4. If the dhcp-lease-time option code appears in the dhcp- parameter-request-list, the DHCPv4 server MUST include a dhcp- lease-time option for any state that has a timeout value associated with it. 5. If the data-source option code appears in the dhcp-parameter- request-list, the DHCPv4 server MUST include the data-source option in any situation where any of the bits would be non-zero. Thus, in the absence of the data-source option, the assumption is that all of the flags are zero. 6. If the client-last-transaction-time option code appears in the dhcp-parameter-request-list, the DHCPv4 server MUST include the client-last-transaction-time option in any situation where the information is available. 7. If there is a dhcp-parameter-request-list in the initial DHCPBULKLEASEQUERY request, then it should be used for all of the replies generated by that request. Some options can be sent from a DHCPv4 client to the server or from the DHCPv4 server to a DHCPv4 client. Option 125 is such an option. If the option code for one of these options appears in the dhcp-parameter-request- list, it SHOULD result in returning the value of the option sent by the DHCPv4 client to the server if one exists. Note that there may be other requirements for a reply to a DHCPBULKLEASEQUERY request, as discussed in Section 8.2. Section 7.3, requestors may want to use a connection that has already been established when they need to make additional queries. Servers SHOULD support reading and processing multiple queries from a single connection and SHOULD allow configuration of the number of simultaneous queries it may process. A server MUST NOT read more query messages from a connection than it is prepared to process simultaneously. This SHOULD be a feature that is administratively controlled. Servers SHOULD offer configuration that limits the number of simultaneous queries permitted from any one requestor, in order to control resource use if there are multiple requestors seeking service.
RFC2131] details the general threats to DHCPv4. The DHCPv4 Leasequery specification [RFC4388] describes recommendations for the Leasequery protocol, especially with regard to authentication of LEASEQUERY messages, mitigation of packet-flooding DoS attacks, and restriction to trusted requestors. The use of TCP introduces some additional concerns. Attacks that attempt to exhaust the DHCPv4 server's available TCP connection resources, such as SYN flooding attacks, can compromise the ability of legitimate requestors to receive service. Malicious requestors who succeed in establishing connections but who then send invalid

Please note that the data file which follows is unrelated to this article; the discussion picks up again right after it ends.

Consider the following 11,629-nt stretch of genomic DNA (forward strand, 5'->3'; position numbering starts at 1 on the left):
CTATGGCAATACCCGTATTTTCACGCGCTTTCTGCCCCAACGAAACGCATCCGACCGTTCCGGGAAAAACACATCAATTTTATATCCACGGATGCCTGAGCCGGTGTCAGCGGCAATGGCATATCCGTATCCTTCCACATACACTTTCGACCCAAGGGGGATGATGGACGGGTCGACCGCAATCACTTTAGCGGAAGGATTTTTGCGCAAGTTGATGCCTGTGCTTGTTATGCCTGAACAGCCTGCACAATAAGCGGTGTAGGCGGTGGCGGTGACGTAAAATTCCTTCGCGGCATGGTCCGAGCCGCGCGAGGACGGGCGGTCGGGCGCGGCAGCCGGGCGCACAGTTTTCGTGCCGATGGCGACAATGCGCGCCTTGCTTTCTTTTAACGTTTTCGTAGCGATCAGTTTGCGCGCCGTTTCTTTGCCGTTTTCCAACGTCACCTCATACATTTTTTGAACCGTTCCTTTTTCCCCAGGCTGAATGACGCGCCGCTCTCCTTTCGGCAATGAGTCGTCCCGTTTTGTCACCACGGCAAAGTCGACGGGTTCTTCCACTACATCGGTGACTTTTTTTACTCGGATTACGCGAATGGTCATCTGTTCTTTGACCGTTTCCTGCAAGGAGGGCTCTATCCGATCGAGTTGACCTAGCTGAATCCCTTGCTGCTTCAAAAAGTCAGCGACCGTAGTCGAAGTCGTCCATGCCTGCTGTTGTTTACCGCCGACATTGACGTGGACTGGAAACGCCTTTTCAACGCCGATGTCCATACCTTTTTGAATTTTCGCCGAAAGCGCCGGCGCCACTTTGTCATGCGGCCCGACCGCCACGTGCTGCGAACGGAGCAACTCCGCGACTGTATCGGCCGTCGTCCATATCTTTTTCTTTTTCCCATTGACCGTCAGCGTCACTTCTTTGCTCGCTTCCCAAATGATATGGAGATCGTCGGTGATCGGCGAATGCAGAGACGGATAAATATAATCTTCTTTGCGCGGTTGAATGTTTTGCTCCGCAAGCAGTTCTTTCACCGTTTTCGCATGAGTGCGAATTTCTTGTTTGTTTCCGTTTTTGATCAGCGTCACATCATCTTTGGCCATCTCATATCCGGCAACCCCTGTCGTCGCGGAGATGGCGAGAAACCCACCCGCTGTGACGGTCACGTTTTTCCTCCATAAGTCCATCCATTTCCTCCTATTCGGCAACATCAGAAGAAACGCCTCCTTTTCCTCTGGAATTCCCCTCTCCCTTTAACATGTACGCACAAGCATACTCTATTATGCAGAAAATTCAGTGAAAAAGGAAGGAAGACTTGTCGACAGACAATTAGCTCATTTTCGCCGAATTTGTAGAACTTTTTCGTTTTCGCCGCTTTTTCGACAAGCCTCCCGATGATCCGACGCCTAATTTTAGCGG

queries, partial queries, or no queries at all can also exhaust a server's pool of available connections. We recommend that servers offer configuration to limit the sources of incoming connections, that they limit the number of accepted connections and the number of in-process queries from any one connection, and that they limit the period of time during which an idle connection will be left open. There are two specific issues regarding Bulk Leasequery security that deserve explicit mention. The first is preventing information that Bulk Leasequery can provide from reaching clients who are not authorized to receive such information. The second is ensuring that authorized clients of the Bulk Leasequery capability receive accurate information from the server (and that this information is not disrupted in transit). To prevent information leakage to unauthorized clients, servers SHOULD restrict Bulk Leasequery connections and DHCPBULKLEASEQUERY messages to certain requestors, either through explicit configuration of the server itself or by employing external network elements to provide such restrictions. In particular, the typical DHCPv4 client SHOULD NOT be allowed to receive a response to a Bulk Leasequery request, and some technique MUST exist to allow prevention of such access in any environment where Bulk Leasequery is deployed. Connections not from permitted requestors SHOULD be closed immediately to avoid server connection resource exhaustion or alternatively, simply not be allowed to reach the server at all. Servers SHOULD have the capability to restrict certain requestors to certain query types. Servers MAY reply to queries that are not permitted with the DHCPLEASEQUERYDONE message with a status-code option status of NotAllowed or MAY simply close the connection. To prevent disruption and malicious corruption of Bulk Leasequery data flows between the server and authorized clients, these data flows SHOULD transit only secured networks. These data flows are typically infrastructure oriented, and there is usually no reason to have them flowing over networks where such attacks are likely. In the rare cases where these data flows might need to be sent through unsecured networks, they MUST be sent over connections secured through means external to the DHCPv4/DHCPv6 server and its client(s) (e.g., through VPNs). Authentication for DHCP messages [RFC3118] MUST NOT be used to attempt to secure transmission of the messages described in this document. In particular, the message framing would not be protected by using the mechanisms described in [RFC3118] (which was designed only with UDP transport in mind).